My Day by Eleanor Roosevelt

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WASHINGTON, Tuesday—I had a number of appointments yesterday so my morning in New York City was very crowded. I enjoyed being at the Junior League for luncheon, and was extremely glad not to be removed from the plane by some military necessity, for in that case I would have had to arrive rather late in Washington for our family reunion.

I certainly was most anxious to see my husband and hear all the things which one cannot put on paper and which one never hears, if one does not hear them very soon after they happen!

In writing my column the other day describing the USO club I visited, I abbreviated so much that I apparently gave no recognition to the people who are running USO clubs. I realize, of course, quite well, that these clubs are now run by a committee of management, serviced by volunteers, except for a paid director and, occasionally, an assistant director, a director of programs and a superintendent of the building itself.

Volunteer workers have innumerable committees and carry very important and exacting work. In writing about the management of one of their USO buildings, I casually said a committee of men in the armed services showed me around. That grew out of the fact that in Great Britain, in every Red Cross Club, there is a committee of servicemen. Naturally, it changes as men are ordered to different places and only functions in conjunction with the permanent committee. This small committee of men, however, is the liaison whereby the likes and dislikes and the desires of the men are made clear to the civilian committees.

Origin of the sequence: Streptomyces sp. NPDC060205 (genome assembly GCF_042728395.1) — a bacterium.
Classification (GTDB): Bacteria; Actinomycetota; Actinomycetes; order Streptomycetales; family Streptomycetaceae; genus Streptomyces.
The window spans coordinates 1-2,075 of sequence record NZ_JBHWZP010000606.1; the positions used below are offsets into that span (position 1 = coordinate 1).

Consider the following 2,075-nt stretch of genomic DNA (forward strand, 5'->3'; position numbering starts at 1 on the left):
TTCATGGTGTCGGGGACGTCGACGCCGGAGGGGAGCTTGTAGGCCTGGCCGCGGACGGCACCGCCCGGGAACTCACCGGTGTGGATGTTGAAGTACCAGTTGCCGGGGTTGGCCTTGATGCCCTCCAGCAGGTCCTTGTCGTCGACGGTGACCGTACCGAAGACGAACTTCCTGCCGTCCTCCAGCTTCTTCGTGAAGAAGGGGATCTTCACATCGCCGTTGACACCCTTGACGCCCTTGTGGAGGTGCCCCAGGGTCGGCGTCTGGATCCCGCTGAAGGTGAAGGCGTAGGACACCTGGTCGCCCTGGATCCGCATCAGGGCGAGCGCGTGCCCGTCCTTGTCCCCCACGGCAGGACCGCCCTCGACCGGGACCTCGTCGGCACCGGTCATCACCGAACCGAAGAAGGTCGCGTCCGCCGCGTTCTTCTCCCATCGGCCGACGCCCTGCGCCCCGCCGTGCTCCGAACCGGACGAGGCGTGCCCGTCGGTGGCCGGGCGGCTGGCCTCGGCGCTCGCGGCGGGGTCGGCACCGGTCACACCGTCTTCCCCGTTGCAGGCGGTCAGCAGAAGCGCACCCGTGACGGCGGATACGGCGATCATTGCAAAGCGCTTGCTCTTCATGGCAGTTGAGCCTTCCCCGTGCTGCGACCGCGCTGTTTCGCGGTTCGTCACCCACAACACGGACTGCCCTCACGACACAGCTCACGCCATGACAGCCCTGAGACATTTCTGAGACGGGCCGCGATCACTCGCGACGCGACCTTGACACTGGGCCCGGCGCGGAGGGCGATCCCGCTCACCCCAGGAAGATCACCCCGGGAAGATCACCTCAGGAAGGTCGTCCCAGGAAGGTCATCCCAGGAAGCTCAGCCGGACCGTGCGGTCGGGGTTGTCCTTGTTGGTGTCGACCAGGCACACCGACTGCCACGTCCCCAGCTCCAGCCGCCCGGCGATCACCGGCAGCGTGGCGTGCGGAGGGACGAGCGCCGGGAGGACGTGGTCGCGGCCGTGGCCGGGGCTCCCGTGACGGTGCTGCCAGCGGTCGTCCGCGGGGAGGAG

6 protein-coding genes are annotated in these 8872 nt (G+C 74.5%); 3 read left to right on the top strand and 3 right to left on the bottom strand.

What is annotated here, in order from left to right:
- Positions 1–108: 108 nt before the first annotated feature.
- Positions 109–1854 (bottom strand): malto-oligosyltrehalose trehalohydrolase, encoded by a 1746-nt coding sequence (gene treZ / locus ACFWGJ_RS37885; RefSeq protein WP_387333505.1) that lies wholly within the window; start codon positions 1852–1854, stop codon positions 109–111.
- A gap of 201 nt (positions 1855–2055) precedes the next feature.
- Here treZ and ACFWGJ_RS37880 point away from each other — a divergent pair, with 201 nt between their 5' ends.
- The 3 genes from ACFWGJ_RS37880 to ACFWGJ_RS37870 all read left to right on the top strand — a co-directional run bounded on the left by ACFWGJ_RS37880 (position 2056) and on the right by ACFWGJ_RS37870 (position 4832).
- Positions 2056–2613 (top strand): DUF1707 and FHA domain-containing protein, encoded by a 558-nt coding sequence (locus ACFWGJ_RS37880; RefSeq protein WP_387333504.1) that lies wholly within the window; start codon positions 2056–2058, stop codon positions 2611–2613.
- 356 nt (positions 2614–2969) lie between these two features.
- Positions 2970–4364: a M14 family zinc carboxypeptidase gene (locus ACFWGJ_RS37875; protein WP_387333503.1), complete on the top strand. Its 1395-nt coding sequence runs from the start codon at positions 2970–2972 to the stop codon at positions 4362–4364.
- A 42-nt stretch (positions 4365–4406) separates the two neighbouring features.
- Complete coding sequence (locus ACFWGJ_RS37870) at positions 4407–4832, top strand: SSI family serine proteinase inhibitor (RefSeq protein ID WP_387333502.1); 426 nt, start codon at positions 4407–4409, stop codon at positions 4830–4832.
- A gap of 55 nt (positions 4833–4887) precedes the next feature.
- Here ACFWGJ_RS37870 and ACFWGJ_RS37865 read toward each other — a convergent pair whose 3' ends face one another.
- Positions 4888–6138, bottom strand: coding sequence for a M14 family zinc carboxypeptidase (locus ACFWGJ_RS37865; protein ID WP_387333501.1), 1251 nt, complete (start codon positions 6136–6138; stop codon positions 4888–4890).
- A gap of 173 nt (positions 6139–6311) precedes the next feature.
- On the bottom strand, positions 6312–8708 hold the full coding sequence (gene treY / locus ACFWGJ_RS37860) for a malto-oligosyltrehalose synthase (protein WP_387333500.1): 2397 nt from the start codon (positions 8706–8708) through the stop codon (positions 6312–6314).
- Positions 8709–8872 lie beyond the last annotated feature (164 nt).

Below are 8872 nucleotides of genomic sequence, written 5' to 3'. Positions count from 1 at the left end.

In addition to this, at this same USO, in speaking before the Monmouth County, New Jersey, Social Welfare Meeting, I tried to explain the system by which clothes are distributed in Great Britain, and evidently did it very badly. I want to take this opportunity to tell the people of this country that every individual in Great Britain receives a certain number of coupons and every article of clothing, when bought, reduces these coupons by whatever the government says each article is worth in coupons.

You may pay more for your garment, but you turn in the same number of coupons. When new things are sent over from here, or from any other source, nobody pays for them, they are given to the people. If they are new, the people are required to turn in their coupons. Our second-hand clothing has been of great assistance, because it can be obtained without payment or without coupons.

For people who are bombed out, this is a tremendous advantage, because even though the government recognizes their need for extra coupons, there are never enough for a complete wardrobe. That is one reason why the British people are so grateful to the people of the United States for the good quality second-hand garments which have come over. They have filled a real need.